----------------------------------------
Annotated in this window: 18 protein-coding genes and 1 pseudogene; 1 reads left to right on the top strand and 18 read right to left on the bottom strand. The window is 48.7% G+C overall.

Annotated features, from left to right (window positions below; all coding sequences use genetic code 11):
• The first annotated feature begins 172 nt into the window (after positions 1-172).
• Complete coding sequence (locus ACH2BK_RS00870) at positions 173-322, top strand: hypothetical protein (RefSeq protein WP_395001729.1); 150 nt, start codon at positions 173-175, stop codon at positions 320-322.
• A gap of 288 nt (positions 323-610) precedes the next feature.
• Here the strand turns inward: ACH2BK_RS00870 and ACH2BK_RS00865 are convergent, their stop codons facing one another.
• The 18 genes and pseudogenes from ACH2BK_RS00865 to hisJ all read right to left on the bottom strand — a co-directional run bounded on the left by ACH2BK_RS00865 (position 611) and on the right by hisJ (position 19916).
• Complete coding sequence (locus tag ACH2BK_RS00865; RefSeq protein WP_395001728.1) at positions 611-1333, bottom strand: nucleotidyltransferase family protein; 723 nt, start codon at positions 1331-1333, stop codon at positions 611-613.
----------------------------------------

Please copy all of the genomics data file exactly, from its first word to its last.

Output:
Annotated in this window: 18 protein-coding genes and 1 pseudogene; 1 reads left to right on the top strand and 18 read right to left on the bottom strand. The window is 48.7% G+C overall.

Annotated features, from left to right (window positions below; all coding sequences use genetic code 11):
• The first annotated feature begins 172 nt into the window (after positions 1-172).
• Complete coding sequence (locus ACH2BK_RS00870) at positions 173-322, top strand: hypothetical protein (RefSeq protein WP_395001729.1); 150 nt, start codon at positions 173-175, stop codon at positions 320-322.
• A gap of 288 nt (positions 323-610) precedes the next feature.
• Here the strand turns inward: ACH2BK_RS00870 and ACH2BK_RS00865 are convergent, their stop codons facing one another.
• The 18 genes and pseudogenes from ACH2BK_RS00865 to hisJ all read right to left on the bottom strand — a co-directional run bounded on the left by ACH2BK_RS00865 (position 611) and on the right by hisJ (position 19916).
• Complete coding sequence (locus tag ACH2BK_RS00865; RefSeq protein WP_395001728.1) at positions 611-1333, bottom strand: nucleotidyltransferase family protein; 723 nt, start codon at positions 1331-1333, stop codon at positions 611-613.